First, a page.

Sugar Ray Robinson, regarded by many as pound-for-pound the greatest boxer of all time, rarely found himself the underdog, but that’s exactly what he was heading into his return with “The Onion Farmer,” the ever tough and tenacious Carmen Basilio. The previous September, champion Robinson, having regained the middleweight crown in shocking fashion from Gene Fullmer, defended against welterweight titlist Basilio in Yankee Stadium. An epic, hard-fought, fifteen round war was the result with the smaller man taking a close decision. It had been the obvious choice for 1957’s Fight of the Year.
Now they were set for the rematch and the sense was that the almost 37-year-old Robinson, with 148 pro fights to his credit, had to be on the downslide while Basilio, six years younger, a two-time welter champ with big wins over Tony DeMarco and Johnny Saxton, was still in his prime. There appeared little reason to expect the aging Robinson to reverse the outcome of the first battle. The boxing scribes and pundits about the ring in Chicago Stadium that night prepared to wave a fond farewell through the cigar smoke to the peerless Sugar Ray, without question one of the greatest to ever lace up the gloves, a ring legend now ready to step aside and take his place next to such luminaries as Joe Gans, Harry Greb, Benny Leonard, and Joe Louis.
But instead of an ending, Robinson vs Basilio II proved another exciting chapter, not to mention a fresh plot-twist, in the long legend of the Sugarman. Instead of waving goodbye, the boxing tribe could only shake their heads in wonder at both another scintillating, back-and-forth war, and another great triumph for Ray, though it would prove to be one of his last.
From the opening bell Robinson vs Basilio II was a brutal firefight between highly-skilled pugilists who, good sportsmanship aside, didn’t particularly like one another. An aggressive, flat-footed Robinson started fast and worked to impose himself on the smaller man, while Basilio consistently evaded Ray’s jab, getting past it to strike to the body; the resulting exchanges in the pocket were prolonged and nothing less than vicious. Basilio’s most potent weapon was a jolting left hook to both body and head; Robinson’s was the right uppercut, which he swung with abandon, like an iron clapper in a huge bell.
However, as early as round four the champion’s left eye began to trouble him. Robinson wasted no time taking advantage, opening up and scoring heavily in rounds five and six, by the end of which the optic had shut as tight as a clam. This impairment, as much as anything else, decided the outcome.
“I just couldn’t get my distance right after the eye closed,” Basilio later told reporters. “If you can’t get distance, you find yourself off balance.”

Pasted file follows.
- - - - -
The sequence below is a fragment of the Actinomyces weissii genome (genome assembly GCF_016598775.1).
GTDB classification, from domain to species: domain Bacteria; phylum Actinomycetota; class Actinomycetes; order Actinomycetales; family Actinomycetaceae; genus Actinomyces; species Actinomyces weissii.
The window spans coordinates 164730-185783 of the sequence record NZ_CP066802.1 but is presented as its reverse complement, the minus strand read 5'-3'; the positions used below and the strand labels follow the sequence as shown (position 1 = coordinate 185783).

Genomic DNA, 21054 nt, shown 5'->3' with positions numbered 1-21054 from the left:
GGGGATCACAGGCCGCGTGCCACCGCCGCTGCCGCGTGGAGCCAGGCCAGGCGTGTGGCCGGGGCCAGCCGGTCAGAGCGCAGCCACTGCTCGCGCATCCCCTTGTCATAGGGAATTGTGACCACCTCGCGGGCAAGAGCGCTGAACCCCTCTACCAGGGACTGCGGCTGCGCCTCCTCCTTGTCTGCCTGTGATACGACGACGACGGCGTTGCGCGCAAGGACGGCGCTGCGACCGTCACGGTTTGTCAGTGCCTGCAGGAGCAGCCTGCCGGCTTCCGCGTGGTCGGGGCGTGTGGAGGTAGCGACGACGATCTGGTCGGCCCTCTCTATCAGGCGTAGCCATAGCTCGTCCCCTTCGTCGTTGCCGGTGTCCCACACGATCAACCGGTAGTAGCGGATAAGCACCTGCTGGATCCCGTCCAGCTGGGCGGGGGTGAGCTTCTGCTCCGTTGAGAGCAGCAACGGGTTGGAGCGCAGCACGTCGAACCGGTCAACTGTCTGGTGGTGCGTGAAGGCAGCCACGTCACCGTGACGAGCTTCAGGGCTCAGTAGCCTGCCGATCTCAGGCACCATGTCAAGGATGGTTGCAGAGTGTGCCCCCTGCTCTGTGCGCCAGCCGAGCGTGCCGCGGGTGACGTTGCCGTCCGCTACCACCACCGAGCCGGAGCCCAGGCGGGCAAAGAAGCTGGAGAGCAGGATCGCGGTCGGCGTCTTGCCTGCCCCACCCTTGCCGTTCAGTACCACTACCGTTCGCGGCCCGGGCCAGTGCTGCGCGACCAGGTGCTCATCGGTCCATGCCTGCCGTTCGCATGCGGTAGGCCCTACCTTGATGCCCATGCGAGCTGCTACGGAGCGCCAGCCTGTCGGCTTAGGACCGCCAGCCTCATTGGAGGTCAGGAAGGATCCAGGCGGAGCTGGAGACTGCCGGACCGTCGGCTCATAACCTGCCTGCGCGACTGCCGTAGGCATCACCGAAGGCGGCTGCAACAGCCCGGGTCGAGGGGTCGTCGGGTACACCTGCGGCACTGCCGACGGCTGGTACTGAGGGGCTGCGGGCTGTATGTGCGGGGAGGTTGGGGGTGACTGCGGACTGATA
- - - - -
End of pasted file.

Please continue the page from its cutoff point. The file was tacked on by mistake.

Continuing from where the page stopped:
Despite his handicap, the champion refused to concede anything to his rival and fought back like a cornered wolverine. While Robinson solidified his lead in rounds seven and eight, Basilio surged in the ninth, setting up a pivotal struggle in the next two rounds, the most intense of the battle. The master boxer lacked the energy now to avoid fierce exchanges of power shots and the champion, despite being half blind, began hitting the target more frequently, at times buckling Ray with heavy shots from either hand.
It was a grueling and intense battle all the way, but as they came down the stretch it was Robinson who picked up the pace, outworking his adversary in the final two rounds. Sugar Ray’s aggressiveness sealed the victory by a slim margin, though in fact the referee scored the match for Basilio. The two judges, and most ringsiders, saw Ray getting the better of it in a brutal, back-and-forth war that took plenty out of both men. Indeed, the new champion was so exhausted and hurting that his handlers needed a stretcher to transport him back to his dressing room where he refused entry to the press.
Despite the historic win, it was clear Ray was nearing the end. And yet he refused to quit, going on to compete for another eight years and battling such tough customers as Gene Fullmer, Denny Moyer, Paul Pender and Joey Giardello, among many others. He clearly never wanted to retire and did not until he was 44 years of age and taking losses to B-level competition.
Basilio would later receive three chances to regain the middleweight belt, dropping two losses to Fullmer and one to Pender. Perhaps showing more sense than Robinson, he retired immediately following that third defeat, at the relatively young age of 34.
No opponent was more significant to Basilio than the great Robinson and despite losing, his performance in their second battle stands among his bravest. Displaying astonishing heart and toughness, he never stopped pressuring Robinson, never stopped slinging leather, despite a significant size disadvantage and a serious injury. Robinson’s performance that night also stands as one of his finest achievements as he regained the middleweight crown for a record-setting fifth time. Both Robinson vs Basilio clashes were magnificently savage wars, contested at the highest level between now legendary champions, and clearly deserve their status as two of the greatest fifteen round struggles in middleweight history. — Michael Carbert